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California State University, Long Beach
College of Natural Sciences and Mathematics

Minimum Training for Radioisotope Lab Personnel


CSULB Radiation Safety Manual

The State of CA Health Department, Radiologic Health Branch (RHB) has issued a license to this campus allowing us to use certain types and quantities of radioactive materials; the manual is part of that license. Each radiation worker must read the manual and know where it is in her/his workplace. Each Professor that uses radioactive materials has been issued an individual license by campus Radiation Safety. Each radiation worker must practice excellent recordkeeping and know the correct procedures for radioactive materials acquisition, handling, labeling, storage, disposal, spill clean-up, and radioisotope contamination control and monitoring. Gross errors on your part can cause your professor to lose her/his license, and could even result in the loss of the campus license! Each radioisotope worker must be given a copy of the condensed "Manual Highlights" document and a copy of the "Fetal Health Policy" as appropriate.

Department of Radiologic Health Workplace Information Poster

All isotope users must be familiar with this poster and its location. It is posted in most labs and is also displayed on the official College of Natural Sciences Bulletin Board (PH2 first floor).

Biological Effects of Ionizing Radiation

  1. Natural, medical and radiation worker exposure. Your DOSE is the amount of radiation your body has absorbed. Dose is measured in millirems (or milliSieverts).
  2. Damage mechanism of ionizing radiations. Immediate/acute effects vs. chronic/delayed effects.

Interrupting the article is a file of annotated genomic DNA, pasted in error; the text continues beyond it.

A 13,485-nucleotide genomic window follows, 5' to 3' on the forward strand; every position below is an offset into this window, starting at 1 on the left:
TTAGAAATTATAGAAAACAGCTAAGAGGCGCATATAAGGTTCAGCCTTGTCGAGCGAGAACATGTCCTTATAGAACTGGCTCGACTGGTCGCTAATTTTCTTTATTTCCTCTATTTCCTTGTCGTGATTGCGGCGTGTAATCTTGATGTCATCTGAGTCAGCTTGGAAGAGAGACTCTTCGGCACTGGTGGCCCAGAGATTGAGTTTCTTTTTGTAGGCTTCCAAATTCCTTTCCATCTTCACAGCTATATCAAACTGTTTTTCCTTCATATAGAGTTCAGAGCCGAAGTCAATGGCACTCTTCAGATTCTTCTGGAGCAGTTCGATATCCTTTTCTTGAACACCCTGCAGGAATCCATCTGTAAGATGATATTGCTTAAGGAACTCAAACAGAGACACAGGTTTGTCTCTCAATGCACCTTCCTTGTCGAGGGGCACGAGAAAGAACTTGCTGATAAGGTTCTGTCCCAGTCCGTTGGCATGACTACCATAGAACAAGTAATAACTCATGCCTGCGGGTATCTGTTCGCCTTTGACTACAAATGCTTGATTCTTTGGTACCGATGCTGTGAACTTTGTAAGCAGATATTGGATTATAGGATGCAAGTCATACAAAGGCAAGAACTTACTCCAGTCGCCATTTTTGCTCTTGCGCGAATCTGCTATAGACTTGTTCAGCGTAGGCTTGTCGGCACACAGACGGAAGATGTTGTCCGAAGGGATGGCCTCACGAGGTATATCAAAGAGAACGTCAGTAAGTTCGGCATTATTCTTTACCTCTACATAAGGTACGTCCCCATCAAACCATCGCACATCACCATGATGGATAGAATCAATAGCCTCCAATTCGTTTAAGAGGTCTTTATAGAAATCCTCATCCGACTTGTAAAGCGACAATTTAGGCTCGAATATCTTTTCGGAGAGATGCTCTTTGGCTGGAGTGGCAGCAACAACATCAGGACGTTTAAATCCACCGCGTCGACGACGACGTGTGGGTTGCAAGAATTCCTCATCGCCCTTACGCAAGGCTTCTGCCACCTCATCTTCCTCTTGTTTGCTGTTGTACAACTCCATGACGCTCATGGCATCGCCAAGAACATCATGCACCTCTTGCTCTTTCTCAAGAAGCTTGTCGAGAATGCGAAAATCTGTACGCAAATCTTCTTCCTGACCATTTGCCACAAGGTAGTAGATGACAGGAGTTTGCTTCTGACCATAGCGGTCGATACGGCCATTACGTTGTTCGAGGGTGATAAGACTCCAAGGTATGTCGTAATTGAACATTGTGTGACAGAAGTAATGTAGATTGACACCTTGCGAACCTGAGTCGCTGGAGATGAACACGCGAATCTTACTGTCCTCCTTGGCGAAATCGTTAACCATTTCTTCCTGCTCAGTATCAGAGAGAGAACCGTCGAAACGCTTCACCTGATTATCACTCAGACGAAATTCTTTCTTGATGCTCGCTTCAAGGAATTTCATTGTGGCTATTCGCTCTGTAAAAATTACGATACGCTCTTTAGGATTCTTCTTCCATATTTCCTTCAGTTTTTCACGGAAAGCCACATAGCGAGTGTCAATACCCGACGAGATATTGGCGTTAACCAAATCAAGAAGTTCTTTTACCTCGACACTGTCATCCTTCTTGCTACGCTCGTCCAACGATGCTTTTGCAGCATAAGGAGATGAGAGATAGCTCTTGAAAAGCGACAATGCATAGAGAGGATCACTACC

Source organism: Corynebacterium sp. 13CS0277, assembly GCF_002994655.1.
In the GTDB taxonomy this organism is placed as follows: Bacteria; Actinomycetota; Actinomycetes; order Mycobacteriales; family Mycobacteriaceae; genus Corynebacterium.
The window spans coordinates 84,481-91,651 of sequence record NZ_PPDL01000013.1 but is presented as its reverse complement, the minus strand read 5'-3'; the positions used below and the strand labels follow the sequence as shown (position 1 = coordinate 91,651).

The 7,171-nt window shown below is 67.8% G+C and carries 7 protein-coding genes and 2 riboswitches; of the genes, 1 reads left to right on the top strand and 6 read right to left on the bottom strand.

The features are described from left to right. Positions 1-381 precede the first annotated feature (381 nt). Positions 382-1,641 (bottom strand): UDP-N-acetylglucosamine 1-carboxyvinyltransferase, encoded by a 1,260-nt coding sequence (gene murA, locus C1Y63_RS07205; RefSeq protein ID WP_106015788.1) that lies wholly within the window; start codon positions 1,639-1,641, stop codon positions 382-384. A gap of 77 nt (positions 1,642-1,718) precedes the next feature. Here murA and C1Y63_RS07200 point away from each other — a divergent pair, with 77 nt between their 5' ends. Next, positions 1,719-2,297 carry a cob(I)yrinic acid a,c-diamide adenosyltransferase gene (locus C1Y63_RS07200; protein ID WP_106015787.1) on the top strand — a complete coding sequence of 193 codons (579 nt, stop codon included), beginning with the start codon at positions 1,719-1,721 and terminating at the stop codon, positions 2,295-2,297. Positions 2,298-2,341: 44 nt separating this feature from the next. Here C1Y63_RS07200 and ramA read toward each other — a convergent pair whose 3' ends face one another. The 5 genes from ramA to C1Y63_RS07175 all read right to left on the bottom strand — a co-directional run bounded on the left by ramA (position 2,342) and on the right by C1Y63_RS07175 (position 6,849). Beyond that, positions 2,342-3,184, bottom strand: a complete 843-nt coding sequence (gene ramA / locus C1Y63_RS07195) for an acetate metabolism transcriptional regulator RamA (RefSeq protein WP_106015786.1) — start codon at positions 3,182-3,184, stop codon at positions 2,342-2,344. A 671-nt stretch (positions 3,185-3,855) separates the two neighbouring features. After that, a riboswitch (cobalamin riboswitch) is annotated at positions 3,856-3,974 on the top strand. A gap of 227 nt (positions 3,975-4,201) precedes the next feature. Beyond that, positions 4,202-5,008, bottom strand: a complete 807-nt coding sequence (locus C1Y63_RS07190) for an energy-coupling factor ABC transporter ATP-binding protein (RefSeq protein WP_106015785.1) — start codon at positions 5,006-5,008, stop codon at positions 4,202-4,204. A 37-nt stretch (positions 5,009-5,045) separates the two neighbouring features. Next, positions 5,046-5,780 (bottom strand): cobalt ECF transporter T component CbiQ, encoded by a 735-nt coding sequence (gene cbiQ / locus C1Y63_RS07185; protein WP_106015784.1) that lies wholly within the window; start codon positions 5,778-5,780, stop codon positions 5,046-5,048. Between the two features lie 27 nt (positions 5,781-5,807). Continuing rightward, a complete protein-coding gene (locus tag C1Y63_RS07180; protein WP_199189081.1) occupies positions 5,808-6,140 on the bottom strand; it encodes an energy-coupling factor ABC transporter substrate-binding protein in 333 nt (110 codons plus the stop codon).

3. Contamination vs. irradiation: getting it on your hands vs. just having it shine out at you!
  4. External dose: from irradiation (from working in a radiation field).
  5. Internal dose: from ingestion, inhalation, or absorption via eyes/contaminated skin. Know the target organs; e.g. 35S goes to the testes, 125I goes to the thyroid. The chemical form makes a difference in the target and in the degree of hazard, e.g. 3H bound to a DNA precursor vs. bound to a sugar.
  6. Total dose: affected by both the radioactive AND biological half-life if ingestion occurs.
    • radioactive halflife: 14C is 5,730 yrs; 3H is 12 yrs; 35S is 3 months; 125I is two months; 32P is 2 wks; all others > 3 months.
    • biological halflife: Time it takes for half to be excreted. It can be a long time! 30% of 32P is retained until isotope is decayed; 10% of 35S is retained until decayed, etc.
  7. Bioassay procedures: thyroid monitoring, urinalysis, whole body count.
  8. Read the "Isotope Information" section of the white Rad Notebook!
  9. Remember to minimize exposure!

Basic Radiation Safety/Health Physics

  1. Types of radiation: Alpha, Beta, Gamma, Neutron, X-Ray. Know the type you have in your workplace.
  2. Amount of radioactive material (activity) is expressed as millicuries or microcuries (or Bequerels).
  3. Personal protective equipment (PPE) and its limitations; gloves, labcoat, goggles etc.
  4. Use and limitations of the various radiation detection instruments available in the lab and from Radiation Safety. Use them each time you work with radioactive material! Know what isotopes you have in your lab, and how to detect them (geiger counters, gamma detectors)!
    • Low energy isotopes: 3H, 14C, 35S, 109Cd. These shine out less than 2 feet!
    • Penetrating isotopes: 32P, 65Zn, 60Co, 125I. These shine out several feet or more!
    • The survey meter with the pancake probe (geiger counter) is:
      • VERY sensitive for 32P, 65Zn and 60Co;
      • NOT very sensitive for the low-energy isotopes 14C, 35S; and
      • BLIND to 3H, 125I and 109Cd.
    • The survey meter with the cylindrical probe (gamma detector) is:
      • VERY sensitive for 125I;
      • NOT very sensitive for 109Cd; and
      • BLIND to all others listed above.
  5. Exposure minimization techniques: TIME, DISTANCE, SHIELDING. For example: Spill of 1mCi 32P dry – 2 million mrem/hr on contact; 200,000 mrem/hr at 1 cm; 2000 mrem/hr at 1 cm and in 1 ml water; 0.03 mrem/hr at 10 cm and in 25 mls of water in a glass container.
  6. ALARA (As Low As Reasonably Achievable) = Your mantra! If you can reduce exposure, you must do it!


  1. Requirements for and limitations of film badges/ring badges (no badges for low-energy isotopes, no badges for the use of <1mCi of other isotopes)
  2. Apply for badge if needed when you take the Rad Test - one week prior to planned use.

CSULB Radiation Safety Manual -- APPENDIX II(a) revised (Formerly distributed as "Radiation Safety Memo 10")